Americans vote on Tuesday in what is deemed the most pivotal day in the presidential nominating process, with front-runners Hillary Clinton and Donald Trump hoping to finish off their challengers.
Speaking with host Jake Tapper, Cruz reminded voters he's the only candidate who can and has beaten Donald Trump, but added he "will support the Republican nominee". Bernie Sanders of Vermont. A big chunk of the electorate votes early in Arkansas, Georgia, Tennessee and Texas, and those early votes will show up quickly in the count, increasing the chances for fast calls in those states. Republicans vote in Alaska and Democrats in Colorado.
How completely will Trump dominate?
Mr Trump hit back hard against Mr Rubio, calling him "Little Marco", mocking him for sweating on the campaign trail and warning Mr Rubio could not stand up to strong men like Russian President Vladimir Putin.
The Florida senator warned supporters in Tennessee that U.S. media and critics will jump on Mr Trump "like the hounds of hell" if he wins the nomination.
Clinton, however, appeared to be looking on toward the general election - and Donald Trump.
If Trump's rebel yell attracts enough support to make him the victor or even a close second, Cruz will face sharp questions about his viability.
The attack echoes themes that Rubio, who is trying to unite the GOP's anti-Trump forces under his own banner, has made as he has addressed swelling crowds in suburban areas.
In the latest controversy, Mr Trump came under withering criticism from Republican and Democratic candidates alike for not immediately disavowing the support of Mr David Duke, a white supremacist who once led the Ku Klux Klan.
Given the sheer number of ballots going on, this day can give us the first concrete indication of which candidates are most likely to be contesting the presidential election later this year.
After days of relentlessly building expectations, the pressure is now on the Texas senator to perform.
This year, Arkansas and Minnesota are the remoras on the shark that is Texas, the hangers-on as the attention goes to the big state.
"I am not going to vote for Trump under any circumstances", Wehner went on. He wouldn't win many delegates, still, but he'd be able to make the argument that he should continue in the race. He is leading in polling in at least eight of the 11 Super Tuesday states.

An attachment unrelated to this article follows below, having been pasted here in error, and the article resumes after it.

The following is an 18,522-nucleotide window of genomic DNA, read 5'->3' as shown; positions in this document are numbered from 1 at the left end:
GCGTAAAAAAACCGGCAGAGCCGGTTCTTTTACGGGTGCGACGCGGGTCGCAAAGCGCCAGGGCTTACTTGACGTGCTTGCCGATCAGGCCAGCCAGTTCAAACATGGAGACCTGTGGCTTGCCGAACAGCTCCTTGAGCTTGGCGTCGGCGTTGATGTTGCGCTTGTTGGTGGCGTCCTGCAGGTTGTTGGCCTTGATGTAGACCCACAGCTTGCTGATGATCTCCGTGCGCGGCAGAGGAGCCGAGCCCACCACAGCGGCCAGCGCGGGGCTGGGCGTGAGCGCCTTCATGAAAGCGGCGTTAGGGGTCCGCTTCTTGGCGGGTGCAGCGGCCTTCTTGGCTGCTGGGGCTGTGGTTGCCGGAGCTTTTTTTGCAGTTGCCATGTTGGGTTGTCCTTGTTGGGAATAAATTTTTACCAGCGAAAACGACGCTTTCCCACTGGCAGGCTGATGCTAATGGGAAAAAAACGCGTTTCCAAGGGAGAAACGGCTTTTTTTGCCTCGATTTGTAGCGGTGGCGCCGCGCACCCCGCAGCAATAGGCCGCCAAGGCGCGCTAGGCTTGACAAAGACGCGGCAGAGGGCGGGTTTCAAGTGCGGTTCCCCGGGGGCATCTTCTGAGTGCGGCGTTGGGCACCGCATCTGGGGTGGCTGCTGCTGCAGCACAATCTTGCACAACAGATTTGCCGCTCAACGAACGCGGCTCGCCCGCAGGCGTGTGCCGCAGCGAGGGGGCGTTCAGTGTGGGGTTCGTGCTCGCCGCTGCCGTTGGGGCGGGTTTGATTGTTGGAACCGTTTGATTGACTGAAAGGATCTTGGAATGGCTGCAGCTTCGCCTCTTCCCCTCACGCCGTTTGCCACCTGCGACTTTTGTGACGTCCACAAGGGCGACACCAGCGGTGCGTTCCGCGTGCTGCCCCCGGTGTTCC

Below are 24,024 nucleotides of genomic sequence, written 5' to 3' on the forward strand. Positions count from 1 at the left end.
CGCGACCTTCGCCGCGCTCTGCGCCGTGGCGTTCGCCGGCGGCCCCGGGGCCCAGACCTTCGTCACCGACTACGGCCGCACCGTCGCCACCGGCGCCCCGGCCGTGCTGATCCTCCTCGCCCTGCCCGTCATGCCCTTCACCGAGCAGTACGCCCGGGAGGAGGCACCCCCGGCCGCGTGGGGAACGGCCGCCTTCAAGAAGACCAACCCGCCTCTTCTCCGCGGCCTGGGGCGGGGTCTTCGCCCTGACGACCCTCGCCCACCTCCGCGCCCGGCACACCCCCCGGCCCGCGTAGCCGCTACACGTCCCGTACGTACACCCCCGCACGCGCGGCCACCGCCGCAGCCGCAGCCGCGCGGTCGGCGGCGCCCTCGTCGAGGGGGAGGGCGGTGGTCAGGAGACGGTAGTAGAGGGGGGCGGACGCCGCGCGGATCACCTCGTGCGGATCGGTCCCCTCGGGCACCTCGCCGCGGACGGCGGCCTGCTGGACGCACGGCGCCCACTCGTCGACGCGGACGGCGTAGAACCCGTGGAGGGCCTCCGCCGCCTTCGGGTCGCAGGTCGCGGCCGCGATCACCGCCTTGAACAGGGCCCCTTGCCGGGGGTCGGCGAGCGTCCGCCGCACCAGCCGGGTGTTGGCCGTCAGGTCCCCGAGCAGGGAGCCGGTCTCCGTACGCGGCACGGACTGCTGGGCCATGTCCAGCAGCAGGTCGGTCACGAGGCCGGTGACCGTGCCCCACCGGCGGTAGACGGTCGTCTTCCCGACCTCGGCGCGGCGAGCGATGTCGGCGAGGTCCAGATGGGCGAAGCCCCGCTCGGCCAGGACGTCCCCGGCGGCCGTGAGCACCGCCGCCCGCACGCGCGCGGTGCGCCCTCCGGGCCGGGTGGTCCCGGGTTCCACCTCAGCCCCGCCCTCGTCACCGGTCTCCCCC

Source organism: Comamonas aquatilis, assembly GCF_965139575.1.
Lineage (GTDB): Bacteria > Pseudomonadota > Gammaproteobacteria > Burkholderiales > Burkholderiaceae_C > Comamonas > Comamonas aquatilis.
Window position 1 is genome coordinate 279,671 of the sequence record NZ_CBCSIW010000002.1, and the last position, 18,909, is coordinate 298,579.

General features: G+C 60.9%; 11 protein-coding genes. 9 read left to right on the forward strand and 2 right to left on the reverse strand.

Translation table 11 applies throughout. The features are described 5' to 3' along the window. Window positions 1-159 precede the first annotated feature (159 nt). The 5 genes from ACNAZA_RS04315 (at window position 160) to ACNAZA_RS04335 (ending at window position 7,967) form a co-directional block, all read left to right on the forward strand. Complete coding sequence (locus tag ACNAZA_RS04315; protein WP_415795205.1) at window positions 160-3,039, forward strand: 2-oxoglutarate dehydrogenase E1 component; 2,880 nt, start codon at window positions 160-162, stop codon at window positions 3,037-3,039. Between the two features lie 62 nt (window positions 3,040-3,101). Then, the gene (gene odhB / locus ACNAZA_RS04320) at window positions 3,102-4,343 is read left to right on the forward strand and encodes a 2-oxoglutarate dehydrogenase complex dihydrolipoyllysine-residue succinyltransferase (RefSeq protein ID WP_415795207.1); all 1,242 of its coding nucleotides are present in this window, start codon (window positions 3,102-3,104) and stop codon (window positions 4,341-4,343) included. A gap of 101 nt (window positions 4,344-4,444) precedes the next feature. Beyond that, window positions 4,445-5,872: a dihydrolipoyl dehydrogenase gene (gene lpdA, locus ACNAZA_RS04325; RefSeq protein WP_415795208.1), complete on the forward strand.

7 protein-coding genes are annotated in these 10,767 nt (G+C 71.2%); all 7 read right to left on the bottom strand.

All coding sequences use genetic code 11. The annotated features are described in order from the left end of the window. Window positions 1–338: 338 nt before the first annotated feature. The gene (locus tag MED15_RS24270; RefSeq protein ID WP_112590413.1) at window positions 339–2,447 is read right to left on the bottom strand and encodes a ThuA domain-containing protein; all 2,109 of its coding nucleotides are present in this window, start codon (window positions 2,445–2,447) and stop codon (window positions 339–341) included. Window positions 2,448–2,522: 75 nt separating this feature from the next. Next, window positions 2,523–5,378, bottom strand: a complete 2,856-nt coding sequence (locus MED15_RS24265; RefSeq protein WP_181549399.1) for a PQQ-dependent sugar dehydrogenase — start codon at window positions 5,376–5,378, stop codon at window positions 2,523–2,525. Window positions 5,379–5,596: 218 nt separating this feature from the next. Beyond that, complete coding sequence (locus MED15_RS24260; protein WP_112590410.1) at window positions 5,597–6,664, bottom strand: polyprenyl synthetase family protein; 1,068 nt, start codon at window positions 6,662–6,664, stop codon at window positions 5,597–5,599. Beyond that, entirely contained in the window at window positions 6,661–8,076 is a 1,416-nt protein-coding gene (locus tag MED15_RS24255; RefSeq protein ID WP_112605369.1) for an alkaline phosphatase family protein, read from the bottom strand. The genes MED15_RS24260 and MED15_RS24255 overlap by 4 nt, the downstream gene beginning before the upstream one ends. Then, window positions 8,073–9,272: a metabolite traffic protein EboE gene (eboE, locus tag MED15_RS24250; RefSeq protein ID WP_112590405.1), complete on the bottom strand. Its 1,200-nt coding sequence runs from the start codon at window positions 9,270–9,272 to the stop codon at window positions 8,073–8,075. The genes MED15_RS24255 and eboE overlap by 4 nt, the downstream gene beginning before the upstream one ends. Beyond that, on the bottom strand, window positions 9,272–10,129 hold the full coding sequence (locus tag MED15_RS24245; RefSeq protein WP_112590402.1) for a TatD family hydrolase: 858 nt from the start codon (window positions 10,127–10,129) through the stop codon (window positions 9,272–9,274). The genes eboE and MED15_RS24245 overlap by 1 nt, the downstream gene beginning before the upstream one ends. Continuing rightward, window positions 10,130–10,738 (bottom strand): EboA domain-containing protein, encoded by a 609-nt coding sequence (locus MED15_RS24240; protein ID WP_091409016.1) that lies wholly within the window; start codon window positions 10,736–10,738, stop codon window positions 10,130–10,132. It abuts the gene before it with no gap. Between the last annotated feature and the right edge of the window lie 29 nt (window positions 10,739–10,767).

Trump leads in all opinion polls except in Cruz's home state of Texas.
John Cook, a retired investment adviser in Houston, says he chose Rubio because Jeb Bush has dropped out of the race.
And the Texas prize for Trump is found as much in its symbolism as in its delegate distribution.
The Republicans also hold semi-closed primaries in Georgia and MA, while the primary in Oklahoma is closed, meaning only registered Republicans can vote there. He campaigned with Governor Nikki Haley through the state hoping to bring people to his side.
But a nightmare scenario for the Florida senator and his backers is an 0-for-11 night, coupled with Cruz notching more than one victory.
In the entire sample, 32 percent described themselves as Democrats; 29 percent described themselves as Republicans; and 39 percent described themselves as independents or members of another party.
Rubio won't be leaving the race anytime soon, no matter what happens Tuesday.
If Rubio can secure some delegates, he could very well start to catch up to Trump in the delegate race on March 15, when several large states hold their primaries.
But his path is increasingly narrow.
Can Clinton put it on ice?
"The case against Trump will be prosecuted on two levels", said Geoff Garin, a Democratic pollster and Mrs. Clinton's chief strategist in 2008. Less clear is whether her winning streak will dampen Sanders' previous advantage among the five other states at stake - Colorado, Minnesota, Oklahoma, Massachusetts and Sanders' home state of Vermont. But only Vermont is a guaranteed win for him.
Alabama is another Southern state with a high African-American population where Clinton is expected to cruise to victory over Sanders. He can lose by 14 points in the vote and only be down 10 in the Texas at-large delegate count.
Barring disaster, Clinton's delegate lead is certain to grow Tuesday.
Sidney, the Sanders super fan, paused for a few seconds when asked if she could envision herself voting for Clinton.
Check out the election-night speeches by Clinton and Trump.
The Sanders campaign announced Monday morning it had raised $36 million in February and set a goal of $40 million. The problem is he needs to find new voters.